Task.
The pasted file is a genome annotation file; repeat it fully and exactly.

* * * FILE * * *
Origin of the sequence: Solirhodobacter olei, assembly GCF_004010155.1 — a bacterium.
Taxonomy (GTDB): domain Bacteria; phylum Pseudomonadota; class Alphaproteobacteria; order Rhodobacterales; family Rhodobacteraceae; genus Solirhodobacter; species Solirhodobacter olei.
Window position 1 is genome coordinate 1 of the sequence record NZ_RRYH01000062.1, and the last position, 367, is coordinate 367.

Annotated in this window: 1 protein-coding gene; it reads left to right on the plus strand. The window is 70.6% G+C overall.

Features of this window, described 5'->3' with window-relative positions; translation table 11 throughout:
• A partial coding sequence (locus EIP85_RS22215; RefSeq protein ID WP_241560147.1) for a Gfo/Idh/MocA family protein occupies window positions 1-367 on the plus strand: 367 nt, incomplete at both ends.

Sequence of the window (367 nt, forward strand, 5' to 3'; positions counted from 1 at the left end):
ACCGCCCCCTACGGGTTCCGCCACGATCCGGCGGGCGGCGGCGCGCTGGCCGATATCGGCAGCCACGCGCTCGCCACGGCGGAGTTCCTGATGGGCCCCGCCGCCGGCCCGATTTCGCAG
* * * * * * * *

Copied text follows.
Origin of the sequence: Solirhodobacter olei, assembly GCF_004010155.1 — a bacterium.
Taxonomy (GTDB): domain Bacteria; phylum Pseudomonadota; class Alphaproteobacteria; order Rhodobacterales; family Rhodobacteraceae; genus Solirhodobacter; species Solirhodobacter olei.
Window position 1 is genome coordinate 1 of the sequence record NZ_RRYH01000062.1, and the last position, 367, is coordinate 367.

Annotated in this window: 1 protein-coding gene; it reads left to right on the plus strand. The window is 70.6% G+C overall.

Features of this window, described 5'->3' with window-relative positions; translation table 11 throughout:
• A partial coding sequence (locus EIP85_RS22215; RefSeq protein ID WP_241560147.1) for a Gfo/Idh/MocA family protein occupies window positions 1-367 on the plus strand: 367 nt, incomplete at both ends.

Sequence of the window (367 nt, forward strand, 5' to 3'; positions counted from 1 at the left end):
ACCGCCCCCTACGGGTTCCGCCACGATCCGGCGGGCGGCGGCGCGCTGGCCGATATCGGCAGCCACGCGCTCGCCACGGCGGAGTTCCTGATGGGCCCCGCCGCCGGCCCGATTTCGCAG